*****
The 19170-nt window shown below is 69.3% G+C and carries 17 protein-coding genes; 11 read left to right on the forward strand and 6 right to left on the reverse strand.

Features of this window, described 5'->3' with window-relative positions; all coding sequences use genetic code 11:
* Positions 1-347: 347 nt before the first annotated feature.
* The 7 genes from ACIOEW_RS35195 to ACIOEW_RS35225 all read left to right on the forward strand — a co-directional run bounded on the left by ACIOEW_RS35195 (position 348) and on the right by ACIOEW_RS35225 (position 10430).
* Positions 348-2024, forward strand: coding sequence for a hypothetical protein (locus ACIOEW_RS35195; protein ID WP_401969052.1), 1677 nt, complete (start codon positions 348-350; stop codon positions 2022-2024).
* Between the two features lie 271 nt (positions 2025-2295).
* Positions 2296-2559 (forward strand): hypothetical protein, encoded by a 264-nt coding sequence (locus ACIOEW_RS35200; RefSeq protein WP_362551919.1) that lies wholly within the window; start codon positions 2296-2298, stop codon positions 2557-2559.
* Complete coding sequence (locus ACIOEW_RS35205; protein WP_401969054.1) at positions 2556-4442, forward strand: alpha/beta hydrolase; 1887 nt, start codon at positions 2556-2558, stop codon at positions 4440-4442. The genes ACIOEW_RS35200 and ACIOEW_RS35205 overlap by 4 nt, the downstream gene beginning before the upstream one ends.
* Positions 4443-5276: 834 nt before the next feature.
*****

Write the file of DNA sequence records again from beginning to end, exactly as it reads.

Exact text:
The 19170-nt window shown below is 69.3% G+C and carries 17 protein-coding genes; 11 read left to right on the forward strand and 6 right to left on the reverse strand.

Features of this window, described 5'->3' with window-relative positions; all coding sequences use genetic code 11:
* Positions 1-347: 347 nt before the first annotated feature.
* The 7 genes from ACIOEW_RS35195 to ACIOEW_RS35225 all read left to right on the forward strand — a co-directional run bounded on the left by ACIOEW_RS35195 (position 348) and on the right by ACIOEW_RS35225 (position 10430).
* Positions 348-2024, forward strand: coding sequence for a hypothetical protein (locus ACIOEW_RS35195; protein ID WP_401969052.1), 1677 nt, complete (start codon positions 348-350; stop codon positions 2022-2024).
* Between the two features lie 271 nt (positions 2025-2295).
* Positions 2296-2559 (forward strand): hypothetical protein, encoded by a 264-nt coding sequence (locus ACIOEW_RS35200; RefSeq protein WP_362551919.1) that lies wholly within the window; start codon positions 2296-2298, stop codon positions 2557-2559.
* Complete coding sequence (locus ACIOEW_RS35205; protein WP_401969054.1) at positions 2556-4442, forward strand: alpha/beta hydrolase; 1887 nt, start codon at positions 2556-2558, stop codon at positions 4440-4442. The genes ACIOEW_RS35200 and ACIOEW_RS35205 overlap by 4 nt, the downstream gene beginning before the upstream one ends.
* Positions 4443-5276: 834 nt before the next feature.